Why we’re moving away from the report card Evaluating the board of directors is impossible with the resources available to the Silhouette

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As the News Editor, I have made the executive decision to cut the McMaster Students Union board of directors report card we typically print in the last issue of the Silhouette before the exam break. Instead, we will print a check-in where we consider how far the board has come with their year plans.

In previous years, the Silhouette published report cards where the staff evaluated the work the board has done so far in their term. As a part of this team last year, this process was fraught with issues.

First and foremost, the report card style unfairly favoured the vice president (Education) and vice president (Finance), as they are able to easily prove they have completed aspects of their year plans.

The vice president (Administration)’s job focuses on supporting employees and handling the day-to-day problems of the union, while the president focuses on long term projects. These are often difficult to prove and would result in lower marks relative to other board members, something I did not appreciate about the report card format.

In addition, we often run into gaps in knowledge that often cannot be filled without causing issues for those we ask. It is unfair of us to ask MSU employees to go on the record and speak against their superiors when their term is not yet over, but this was often what we had to do to confirm the board’s job performance. It was rare people would feel comfortable speaking out on the record, and I would not expect them to do so.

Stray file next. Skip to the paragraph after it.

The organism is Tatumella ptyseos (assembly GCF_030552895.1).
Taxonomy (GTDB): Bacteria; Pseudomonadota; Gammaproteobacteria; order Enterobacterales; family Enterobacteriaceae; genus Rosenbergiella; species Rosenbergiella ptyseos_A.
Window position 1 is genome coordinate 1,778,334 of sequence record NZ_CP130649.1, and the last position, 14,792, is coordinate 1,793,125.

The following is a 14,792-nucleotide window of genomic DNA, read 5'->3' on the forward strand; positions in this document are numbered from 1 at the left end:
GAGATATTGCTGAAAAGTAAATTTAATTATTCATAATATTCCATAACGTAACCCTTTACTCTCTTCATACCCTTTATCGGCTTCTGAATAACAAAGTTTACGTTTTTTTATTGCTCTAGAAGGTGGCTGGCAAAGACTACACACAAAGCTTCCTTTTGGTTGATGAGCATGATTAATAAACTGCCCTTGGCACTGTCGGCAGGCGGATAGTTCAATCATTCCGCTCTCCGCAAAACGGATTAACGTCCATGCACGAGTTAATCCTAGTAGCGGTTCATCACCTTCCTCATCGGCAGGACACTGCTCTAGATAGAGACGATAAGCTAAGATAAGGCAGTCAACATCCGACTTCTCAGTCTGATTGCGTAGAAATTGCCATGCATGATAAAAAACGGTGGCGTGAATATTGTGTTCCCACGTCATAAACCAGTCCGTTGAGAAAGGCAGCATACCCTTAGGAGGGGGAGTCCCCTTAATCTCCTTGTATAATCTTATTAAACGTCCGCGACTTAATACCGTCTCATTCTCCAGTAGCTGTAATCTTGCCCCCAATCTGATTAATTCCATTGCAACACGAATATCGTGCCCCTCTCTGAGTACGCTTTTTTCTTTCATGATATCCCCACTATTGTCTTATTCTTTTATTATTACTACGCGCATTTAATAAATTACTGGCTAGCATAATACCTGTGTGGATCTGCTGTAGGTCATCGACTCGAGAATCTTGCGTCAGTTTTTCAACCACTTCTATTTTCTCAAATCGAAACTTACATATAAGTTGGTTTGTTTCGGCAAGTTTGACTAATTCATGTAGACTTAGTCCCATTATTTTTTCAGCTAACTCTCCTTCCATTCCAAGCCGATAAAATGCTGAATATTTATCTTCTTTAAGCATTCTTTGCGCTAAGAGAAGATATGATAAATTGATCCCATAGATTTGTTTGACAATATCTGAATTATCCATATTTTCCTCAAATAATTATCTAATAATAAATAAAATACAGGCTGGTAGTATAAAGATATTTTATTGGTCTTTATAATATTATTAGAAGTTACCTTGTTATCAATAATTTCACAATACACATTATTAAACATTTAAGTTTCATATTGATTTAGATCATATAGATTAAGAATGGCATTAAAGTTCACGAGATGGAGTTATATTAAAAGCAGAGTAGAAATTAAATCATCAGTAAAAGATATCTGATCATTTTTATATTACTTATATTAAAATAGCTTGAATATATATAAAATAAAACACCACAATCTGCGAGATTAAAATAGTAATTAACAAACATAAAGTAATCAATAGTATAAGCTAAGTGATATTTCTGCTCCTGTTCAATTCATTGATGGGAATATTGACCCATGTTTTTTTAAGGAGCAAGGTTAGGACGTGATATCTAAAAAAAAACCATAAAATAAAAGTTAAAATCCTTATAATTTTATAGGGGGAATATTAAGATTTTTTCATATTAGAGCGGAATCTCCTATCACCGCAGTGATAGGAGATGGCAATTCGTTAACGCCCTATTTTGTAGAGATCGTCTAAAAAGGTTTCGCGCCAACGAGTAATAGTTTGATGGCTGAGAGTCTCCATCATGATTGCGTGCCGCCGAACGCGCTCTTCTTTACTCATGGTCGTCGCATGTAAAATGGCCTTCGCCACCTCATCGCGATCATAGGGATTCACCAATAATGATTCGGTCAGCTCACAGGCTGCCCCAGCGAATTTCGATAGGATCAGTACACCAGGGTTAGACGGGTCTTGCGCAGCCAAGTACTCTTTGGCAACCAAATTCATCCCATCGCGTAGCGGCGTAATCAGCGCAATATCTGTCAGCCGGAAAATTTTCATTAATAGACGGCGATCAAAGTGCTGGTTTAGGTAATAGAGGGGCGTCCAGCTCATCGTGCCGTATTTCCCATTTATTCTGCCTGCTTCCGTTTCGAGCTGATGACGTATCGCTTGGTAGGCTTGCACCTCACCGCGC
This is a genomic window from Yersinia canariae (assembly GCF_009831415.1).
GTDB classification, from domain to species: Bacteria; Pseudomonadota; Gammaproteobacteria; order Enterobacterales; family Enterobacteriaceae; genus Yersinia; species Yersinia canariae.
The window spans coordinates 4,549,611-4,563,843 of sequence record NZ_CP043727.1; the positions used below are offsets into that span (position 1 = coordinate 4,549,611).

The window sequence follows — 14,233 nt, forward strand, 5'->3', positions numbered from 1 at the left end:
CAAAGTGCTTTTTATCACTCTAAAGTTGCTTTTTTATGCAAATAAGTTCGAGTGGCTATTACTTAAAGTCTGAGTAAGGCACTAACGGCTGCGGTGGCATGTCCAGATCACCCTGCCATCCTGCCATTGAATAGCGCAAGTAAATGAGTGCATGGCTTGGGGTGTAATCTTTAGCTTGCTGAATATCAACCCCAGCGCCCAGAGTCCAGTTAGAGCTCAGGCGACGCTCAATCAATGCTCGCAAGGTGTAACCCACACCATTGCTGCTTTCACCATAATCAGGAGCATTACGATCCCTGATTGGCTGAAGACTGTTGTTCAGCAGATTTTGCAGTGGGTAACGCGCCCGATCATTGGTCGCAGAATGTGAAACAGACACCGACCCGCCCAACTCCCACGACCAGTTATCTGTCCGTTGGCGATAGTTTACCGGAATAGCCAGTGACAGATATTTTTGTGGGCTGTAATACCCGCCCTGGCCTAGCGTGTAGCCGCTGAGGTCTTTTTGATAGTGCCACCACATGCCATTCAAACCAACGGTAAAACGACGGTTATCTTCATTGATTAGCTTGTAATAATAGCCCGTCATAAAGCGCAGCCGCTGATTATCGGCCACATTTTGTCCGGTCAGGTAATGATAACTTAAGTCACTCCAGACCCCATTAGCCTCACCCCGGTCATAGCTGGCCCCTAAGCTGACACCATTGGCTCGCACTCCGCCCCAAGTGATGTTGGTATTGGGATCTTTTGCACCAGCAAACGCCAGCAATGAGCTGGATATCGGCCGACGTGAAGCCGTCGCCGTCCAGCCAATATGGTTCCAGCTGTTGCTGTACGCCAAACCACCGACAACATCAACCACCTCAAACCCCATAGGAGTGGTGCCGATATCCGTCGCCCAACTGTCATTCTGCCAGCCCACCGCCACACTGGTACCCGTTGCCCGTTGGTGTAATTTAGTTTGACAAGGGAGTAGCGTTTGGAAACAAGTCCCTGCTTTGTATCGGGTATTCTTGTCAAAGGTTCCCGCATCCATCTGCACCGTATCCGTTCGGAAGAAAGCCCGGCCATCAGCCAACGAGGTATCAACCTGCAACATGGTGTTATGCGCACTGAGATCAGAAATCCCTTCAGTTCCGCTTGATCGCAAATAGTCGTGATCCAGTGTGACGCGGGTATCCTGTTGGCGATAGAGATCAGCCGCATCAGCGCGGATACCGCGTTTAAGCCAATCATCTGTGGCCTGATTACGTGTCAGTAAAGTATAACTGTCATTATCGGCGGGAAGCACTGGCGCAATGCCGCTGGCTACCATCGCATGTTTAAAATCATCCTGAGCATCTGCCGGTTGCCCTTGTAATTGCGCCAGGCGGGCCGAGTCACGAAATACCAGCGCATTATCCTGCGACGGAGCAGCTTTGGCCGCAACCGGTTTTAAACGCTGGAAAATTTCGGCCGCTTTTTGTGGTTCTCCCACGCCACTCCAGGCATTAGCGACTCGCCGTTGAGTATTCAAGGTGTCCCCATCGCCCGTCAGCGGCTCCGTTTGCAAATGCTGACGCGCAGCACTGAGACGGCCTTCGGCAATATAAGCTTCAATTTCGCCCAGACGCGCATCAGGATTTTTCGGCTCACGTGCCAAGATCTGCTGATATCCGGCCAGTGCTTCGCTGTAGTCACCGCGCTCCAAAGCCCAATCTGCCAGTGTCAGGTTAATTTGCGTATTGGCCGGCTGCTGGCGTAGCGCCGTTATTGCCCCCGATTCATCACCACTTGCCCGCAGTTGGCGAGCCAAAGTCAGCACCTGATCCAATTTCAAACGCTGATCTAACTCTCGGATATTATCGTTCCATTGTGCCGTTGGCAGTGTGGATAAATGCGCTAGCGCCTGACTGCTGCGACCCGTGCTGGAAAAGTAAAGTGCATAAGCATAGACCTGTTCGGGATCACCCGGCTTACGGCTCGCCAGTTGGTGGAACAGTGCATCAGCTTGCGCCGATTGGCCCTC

Don’t get me wrong, I think the report card format was a fantastic way to jolt the board to work harder toward their goals and bring attention to their successes and failures. But grading the board would either imply one board member is better than the others, lack the information needed to be accurate or ask people to disparage their superiors on the record. None of these are ideal but unless we can address each of these concerns, the board’s report card will always fall flat.

With this in mind, the board has to start addressing some of these concerns on their own. There should be a formalized system for MSU employees and members to address their concerns and then publicize this feedback. As paying members of the MSU, people deserve to know what the board is doing during their terms.

To their credit, the board does relay information about their work to the public via social media and their weekly President’s Page in every issue of the Silhouette. But without an open and anonymous forum to discuss the success of their work, it will be difficult to analyze their work.

The check-in will focus on what the board has done and hopefully this will spark a discussion about whether or not the board has achieved enough since their election.

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Author: Sasha Dhesi

Sasha Dhesi is the Managing Editor for Volume 89. A fourth year Justice, Political Philosophy and Law student and Sil lifer, she just wants everyone to have a good time.